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Injury. 2014 Dec;45(12):1842-7. doi: 10.1016/j.injury.2014.06.005. Epub 2014 Jun 13.

The external rotation immobilisation does not reduce recurrence rates or improve quality of life after primary anterior shoulder dislocation: a systematic review and meta-analysis.

Author information

1
Department of Orthopaedic Surgery, Second Affiliated Hospital, School of Medicine, Zhejiang University, 310009 Hangzhou, People's Republic of China.
2
Department of Orthopaedic Surgery, Second Affiliated Hospital, School of Medicine, Zhejiang University, 310009 Hangzhou, People's Republic of China. Electronic address: zrjwsj@zju.edu.cn.

Abstract

PURPOSE:

Conducting a systematic review and meta-analysis of prospective randomised controlled trials directly comparing (1) the rates of recurrence and (2) patient-based quality-of-life assessments after the external rotation (ER) or internal rotation (IR) immobilisation after primary anterior shoulder dislocation.

METHODS:

PubMed, EMBASE, the Cochrane Library and ISI Web of Science were searched up to January 2013, using the Boolean operators as follows: (bankart lesion OR shoulder anterior dislocation) AND ((external rotation AND internal rotation) OR immobilisation). All prospective randomised controlled trials directly comparing recurrence rate and patient-based quality-of-life assessments between the ER and IR immobilisations were retrieved. No limitation of the language or publication year existed in our analysis.

RESULTS:

Seven of 896 studies involving 663 patients were included, 338 in the ER group and 325 in the IR group. No significant difference was observed in the recurrence rate at all ages (risk ratio (RR)=0.65; 95% confidence interval, 0.41-1.03; p=0.067), at the age stratum of ≤30 years (RR=0.70; 95% confidence interval, 0.38-1.29; p=0.250) and >30 years (RR=0.86; 95% confidence interval, 0.38-1.97; p=0.722). Four trials adopted quality-of-life assessments, using the Constant-Murlay functional scoring system, the Rowe scoring system, the Western Ontario Shoulder Instability index (WOSI), the Disabilities of arm, shoulder and hand (DASH) and the American Shoulder and Elbow Surgeons evaluation form (ASES). Only one trial demonstrated borderline statistical significance (p=0.05) and probable superiority of the ER group based on the ASES. No significant difference was observed in other three trials.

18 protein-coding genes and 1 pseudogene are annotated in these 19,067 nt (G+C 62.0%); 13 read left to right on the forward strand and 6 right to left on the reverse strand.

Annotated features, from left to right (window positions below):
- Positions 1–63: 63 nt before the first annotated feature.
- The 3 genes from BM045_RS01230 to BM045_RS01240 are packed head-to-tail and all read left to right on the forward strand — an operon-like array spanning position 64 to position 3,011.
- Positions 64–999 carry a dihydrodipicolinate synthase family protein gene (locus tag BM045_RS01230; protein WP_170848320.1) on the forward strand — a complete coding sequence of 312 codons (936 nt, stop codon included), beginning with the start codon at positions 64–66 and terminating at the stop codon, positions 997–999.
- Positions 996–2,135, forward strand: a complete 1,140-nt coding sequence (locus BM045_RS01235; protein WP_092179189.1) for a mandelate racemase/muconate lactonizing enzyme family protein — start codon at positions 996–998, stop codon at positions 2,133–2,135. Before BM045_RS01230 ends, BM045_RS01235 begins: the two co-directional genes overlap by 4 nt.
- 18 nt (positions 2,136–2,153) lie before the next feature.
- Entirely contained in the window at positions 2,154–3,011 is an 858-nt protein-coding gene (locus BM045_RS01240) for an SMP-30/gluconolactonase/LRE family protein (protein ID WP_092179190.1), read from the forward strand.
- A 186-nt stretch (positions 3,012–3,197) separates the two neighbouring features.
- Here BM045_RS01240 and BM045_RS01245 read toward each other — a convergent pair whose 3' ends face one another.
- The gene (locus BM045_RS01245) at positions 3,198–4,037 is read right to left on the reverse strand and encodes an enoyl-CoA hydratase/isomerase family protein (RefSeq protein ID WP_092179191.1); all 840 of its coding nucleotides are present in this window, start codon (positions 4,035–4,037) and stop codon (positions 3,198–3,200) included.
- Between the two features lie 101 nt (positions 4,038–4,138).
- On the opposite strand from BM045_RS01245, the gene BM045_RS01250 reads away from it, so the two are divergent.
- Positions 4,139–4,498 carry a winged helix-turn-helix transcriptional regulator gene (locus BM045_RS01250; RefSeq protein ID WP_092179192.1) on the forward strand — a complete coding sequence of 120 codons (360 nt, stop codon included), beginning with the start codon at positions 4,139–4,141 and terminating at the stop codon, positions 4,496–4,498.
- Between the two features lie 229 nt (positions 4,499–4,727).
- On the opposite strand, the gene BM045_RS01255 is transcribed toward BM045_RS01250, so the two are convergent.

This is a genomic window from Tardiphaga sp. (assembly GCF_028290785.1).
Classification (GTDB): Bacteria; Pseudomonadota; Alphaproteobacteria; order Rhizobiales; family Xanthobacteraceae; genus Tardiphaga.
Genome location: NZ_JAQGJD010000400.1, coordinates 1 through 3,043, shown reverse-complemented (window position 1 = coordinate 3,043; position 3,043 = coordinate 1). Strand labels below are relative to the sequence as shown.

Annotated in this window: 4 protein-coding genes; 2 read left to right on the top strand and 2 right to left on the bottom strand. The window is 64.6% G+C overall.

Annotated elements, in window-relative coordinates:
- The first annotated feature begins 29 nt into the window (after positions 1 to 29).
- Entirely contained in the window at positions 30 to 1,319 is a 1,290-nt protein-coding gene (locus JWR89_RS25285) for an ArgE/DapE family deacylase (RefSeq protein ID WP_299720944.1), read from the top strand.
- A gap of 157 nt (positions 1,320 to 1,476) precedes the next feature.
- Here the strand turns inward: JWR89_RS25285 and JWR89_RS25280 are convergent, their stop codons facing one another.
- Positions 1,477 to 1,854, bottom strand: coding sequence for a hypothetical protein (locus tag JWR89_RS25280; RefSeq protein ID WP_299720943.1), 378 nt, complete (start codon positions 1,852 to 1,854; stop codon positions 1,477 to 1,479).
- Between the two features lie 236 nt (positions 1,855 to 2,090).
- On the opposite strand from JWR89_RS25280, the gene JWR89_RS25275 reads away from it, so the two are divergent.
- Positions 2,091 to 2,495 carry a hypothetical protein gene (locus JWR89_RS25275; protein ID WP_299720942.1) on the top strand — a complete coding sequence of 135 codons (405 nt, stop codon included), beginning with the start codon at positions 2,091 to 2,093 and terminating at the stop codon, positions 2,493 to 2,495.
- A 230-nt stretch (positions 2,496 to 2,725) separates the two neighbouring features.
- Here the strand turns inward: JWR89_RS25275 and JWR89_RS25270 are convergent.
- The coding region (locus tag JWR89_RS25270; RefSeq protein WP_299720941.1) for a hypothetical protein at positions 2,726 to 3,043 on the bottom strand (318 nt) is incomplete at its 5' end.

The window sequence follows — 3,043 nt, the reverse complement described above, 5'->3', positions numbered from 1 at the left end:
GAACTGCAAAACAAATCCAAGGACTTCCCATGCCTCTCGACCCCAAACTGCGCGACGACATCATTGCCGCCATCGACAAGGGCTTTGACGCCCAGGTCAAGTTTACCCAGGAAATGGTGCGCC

CONCLUSION:

Based on the results of our analysis, the ER immobilisation could not reduce the rates of recurrence after primary anterior shoulder dislocation or improve the quality of life compared with the IR immobilisation. More rigorous and adequately powered prospective randomised controlled trials with long-term follow-ups are required to elucidate a more objective outcome.

KEYWORDS:

External rotation; Immobilisation; Internal rotation; Primary anterior shoulder dislocation; Systematic review

PMID:
25150749
DOI:
10.1016/j.injury.2014.06.005
[Indexed for MEDLINE]

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